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06.12.2018 | Original Article | Ausgabe 6/2019

Heart and Vessels 6/2019

A single center’s experience with total arterial revascularization and spiral aneurysmorrhaphy for ischemic cardiac disease

Heart and Vessels > Ausgabe 6/2019
Ilias P. Doulamis, Despina N. Perrea, George Mastrokostopoulos, Konstantina Drakopoulou, Konstantinos Voutetakis, Aspasia Tzani, Ioannis A. Chloroyiannis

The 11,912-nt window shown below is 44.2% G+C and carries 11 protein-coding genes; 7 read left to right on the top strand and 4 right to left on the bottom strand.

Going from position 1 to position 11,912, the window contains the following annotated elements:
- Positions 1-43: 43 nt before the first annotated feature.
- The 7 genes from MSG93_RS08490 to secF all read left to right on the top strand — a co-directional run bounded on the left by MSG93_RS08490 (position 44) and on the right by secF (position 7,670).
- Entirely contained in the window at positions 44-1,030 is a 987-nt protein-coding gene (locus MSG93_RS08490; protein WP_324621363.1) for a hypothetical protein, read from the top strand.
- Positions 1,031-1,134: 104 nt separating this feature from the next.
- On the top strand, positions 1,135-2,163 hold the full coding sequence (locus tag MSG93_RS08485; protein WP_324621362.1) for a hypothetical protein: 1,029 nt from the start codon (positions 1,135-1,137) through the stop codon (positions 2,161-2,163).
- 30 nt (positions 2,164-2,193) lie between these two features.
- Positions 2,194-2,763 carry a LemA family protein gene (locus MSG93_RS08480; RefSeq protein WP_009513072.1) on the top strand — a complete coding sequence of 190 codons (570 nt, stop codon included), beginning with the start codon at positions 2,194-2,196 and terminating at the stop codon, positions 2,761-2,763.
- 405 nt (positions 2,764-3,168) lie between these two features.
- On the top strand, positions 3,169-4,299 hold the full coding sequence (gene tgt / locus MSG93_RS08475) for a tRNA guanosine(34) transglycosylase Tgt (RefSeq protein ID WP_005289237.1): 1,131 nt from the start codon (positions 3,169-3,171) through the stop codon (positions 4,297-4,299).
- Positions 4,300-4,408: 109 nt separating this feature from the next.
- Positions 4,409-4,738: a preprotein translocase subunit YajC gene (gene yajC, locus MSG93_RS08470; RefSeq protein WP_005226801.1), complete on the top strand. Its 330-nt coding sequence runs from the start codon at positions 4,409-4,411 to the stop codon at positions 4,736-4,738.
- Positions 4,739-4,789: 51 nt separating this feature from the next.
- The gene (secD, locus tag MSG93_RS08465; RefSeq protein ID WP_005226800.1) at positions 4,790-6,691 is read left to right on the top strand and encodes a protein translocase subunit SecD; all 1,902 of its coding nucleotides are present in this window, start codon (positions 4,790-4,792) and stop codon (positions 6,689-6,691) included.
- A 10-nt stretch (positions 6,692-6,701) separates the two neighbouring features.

The restoration of left ventricular (LV) geometry in combination with coronary artery bypass grafting for the treatment of ischemic cardiac disease remains controversial. We hereby present the experience of our center with total arterial myocardial revascularization (TAMR) and spiral aneurysmorrhaphy for ischemic heart disease. A retrospective analysis of 101 patients with advanced cardiovascular disease who underwent TAMR and spiral aneurysmorrhaphy was performed. Spiral aneurysmorrhaphy is a modification of the linear aneurysmorrhaphy and was applied to patients who had a LV aneurysm with a diameter of less than 5 cm. Peri-operative and in-hospital data were retrieved. The majority of the patients were male (87.13%) with a mean age of 63.1 years. Mean pre-operative ejection fraction (EF) was 35.7% ranging between 20 and 65%. An average of 3.23 grafts was required per patient. Early mortality was 6.93% (one intra-operative and six in-hospital deaths). Addition of concomitant valve surgery was associated with prolonged total operative, cardiopulmonary bypass and cross-clamp time (p < 0.001), increased need for blood (p = 0.012) and plasma (p = 0.038), longer intensive care unit (ICU) stay (p = 0.045) and higher rate of post-operative cerebrovascular accident (p = 0.011). Furthermore, patients with a pre-operative EF between 30 and 50% had a shorter ICU stay (p = 0.045) and LoS (p = 0.029) compared with patients with EF <30%. Early mortality and post-operative complication rates following this combined procedure are in consistency with the relevant available data suggesting its feasibility regardless of the EF or addition of concomitant surgeries. Data from the follow-up of these patients are required to examine the long-term efficacy of this surgical modality.

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